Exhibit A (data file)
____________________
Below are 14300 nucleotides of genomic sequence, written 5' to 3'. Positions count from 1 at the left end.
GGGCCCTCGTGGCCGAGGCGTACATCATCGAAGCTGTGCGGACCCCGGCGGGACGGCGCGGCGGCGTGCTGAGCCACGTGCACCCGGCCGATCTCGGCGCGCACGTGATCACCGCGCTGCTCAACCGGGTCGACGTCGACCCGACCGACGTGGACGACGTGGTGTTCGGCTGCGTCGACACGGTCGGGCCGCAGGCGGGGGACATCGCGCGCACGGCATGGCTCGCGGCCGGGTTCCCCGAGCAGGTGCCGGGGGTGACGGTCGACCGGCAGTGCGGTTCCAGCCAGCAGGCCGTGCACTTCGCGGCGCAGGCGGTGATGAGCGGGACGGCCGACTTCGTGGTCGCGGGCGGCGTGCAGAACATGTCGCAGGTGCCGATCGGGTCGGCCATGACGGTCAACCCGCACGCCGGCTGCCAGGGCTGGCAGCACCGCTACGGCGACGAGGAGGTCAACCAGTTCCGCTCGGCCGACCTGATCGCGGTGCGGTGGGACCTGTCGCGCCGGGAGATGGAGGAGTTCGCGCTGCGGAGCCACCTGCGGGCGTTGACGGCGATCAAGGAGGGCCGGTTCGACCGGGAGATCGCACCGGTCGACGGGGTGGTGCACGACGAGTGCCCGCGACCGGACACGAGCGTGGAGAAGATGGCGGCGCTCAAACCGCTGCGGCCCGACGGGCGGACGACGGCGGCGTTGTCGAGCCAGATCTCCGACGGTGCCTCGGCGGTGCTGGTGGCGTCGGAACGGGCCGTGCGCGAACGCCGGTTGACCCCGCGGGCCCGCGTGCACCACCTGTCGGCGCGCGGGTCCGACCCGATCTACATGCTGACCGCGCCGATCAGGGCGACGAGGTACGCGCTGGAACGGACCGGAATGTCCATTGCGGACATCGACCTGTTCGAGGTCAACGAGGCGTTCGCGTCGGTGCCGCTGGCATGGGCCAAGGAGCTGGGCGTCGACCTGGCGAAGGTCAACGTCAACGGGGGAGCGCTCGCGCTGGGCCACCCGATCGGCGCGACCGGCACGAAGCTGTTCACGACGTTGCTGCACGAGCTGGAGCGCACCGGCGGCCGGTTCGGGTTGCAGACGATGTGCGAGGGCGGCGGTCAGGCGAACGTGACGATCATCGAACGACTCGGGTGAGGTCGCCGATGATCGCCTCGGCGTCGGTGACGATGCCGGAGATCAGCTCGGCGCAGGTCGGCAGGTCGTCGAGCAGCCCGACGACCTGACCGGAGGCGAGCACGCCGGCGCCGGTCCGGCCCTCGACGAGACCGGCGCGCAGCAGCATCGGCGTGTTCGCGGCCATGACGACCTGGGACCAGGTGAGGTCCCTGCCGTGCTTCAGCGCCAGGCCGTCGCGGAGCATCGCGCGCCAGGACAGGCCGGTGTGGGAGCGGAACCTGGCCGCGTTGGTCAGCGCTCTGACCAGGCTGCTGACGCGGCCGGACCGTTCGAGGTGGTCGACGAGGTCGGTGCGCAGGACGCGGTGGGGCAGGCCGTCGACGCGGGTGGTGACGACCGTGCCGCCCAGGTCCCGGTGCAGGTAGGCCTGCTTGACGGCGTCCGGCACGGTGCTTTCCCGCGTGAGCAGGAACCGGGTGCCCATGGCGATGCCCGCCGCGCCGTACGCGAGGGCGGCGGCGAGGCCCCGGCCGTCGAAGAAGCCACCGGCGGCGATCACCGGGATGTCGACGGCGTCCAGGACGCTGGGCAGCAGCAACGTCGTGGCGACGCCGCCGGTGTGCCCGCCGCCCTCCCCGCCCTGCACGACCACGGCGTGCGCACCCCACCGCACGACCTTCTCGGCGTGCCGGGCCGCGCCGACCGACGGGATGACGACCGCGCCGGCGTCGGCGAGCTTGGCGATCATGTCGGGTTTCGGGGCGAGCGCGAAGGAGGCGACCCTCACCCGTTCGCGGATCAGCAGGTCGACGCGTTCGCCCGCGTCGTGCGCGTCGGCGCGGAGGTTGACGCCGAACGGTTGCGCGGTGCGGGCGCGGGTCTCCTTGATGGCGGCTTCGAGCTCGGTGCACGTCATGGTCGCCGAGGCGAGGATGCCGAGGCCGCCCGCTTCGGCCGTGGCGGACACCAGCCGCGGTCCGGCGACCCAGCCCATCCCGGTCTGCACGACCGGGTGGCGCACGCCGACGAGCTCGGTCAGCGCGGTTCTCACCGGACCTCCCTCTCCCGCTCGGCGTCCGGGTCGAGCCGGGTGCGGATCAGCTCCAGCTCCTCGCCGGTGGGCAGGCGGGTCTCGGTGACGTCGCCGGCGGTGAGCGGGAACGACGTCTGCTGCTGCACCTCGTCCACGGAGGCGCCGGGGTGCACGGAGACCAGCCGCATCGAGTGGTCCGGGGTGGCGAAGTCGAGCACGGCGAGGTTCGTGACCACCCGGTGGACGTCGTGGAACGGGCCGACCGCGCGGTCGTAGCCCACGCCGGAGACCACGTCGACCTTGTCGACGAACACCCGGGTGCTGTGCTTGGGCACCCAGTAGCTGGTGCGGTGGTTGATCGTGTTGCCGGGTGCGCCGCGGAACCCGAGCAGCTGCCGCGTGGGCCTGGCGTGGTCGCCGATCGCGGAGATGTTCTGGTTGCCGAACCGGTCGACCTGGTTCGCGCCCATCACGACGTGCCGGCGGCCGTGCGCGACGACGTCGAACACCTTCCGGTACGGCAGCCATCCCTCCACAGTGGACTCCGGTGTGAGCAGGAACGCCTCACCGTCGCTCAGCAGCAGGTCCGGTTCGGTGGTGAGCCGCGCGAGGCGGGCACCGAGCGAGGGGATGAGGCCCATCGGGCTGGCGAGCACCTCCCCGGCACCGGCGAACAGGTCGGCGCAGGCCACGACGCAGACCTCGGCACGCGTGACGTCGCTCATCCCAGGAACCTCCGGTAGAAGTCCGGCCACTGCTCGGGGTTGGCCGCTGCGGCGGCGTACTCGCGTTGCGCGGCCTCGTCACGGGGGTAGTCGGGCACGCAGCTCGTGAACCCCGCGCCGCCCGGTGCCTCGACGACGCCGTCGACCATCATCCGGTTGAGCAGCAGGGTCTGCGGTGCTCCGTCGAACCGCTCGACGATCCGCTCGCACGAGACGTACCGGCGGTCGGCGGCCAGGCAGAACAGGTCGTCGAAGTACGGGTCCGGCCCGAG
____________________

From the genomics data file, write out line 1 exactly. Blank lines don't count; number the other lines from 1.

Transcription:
Below are 14300 nucleotides of genomic sequence, written 5' to 3'. Positions count from 1 at the left end.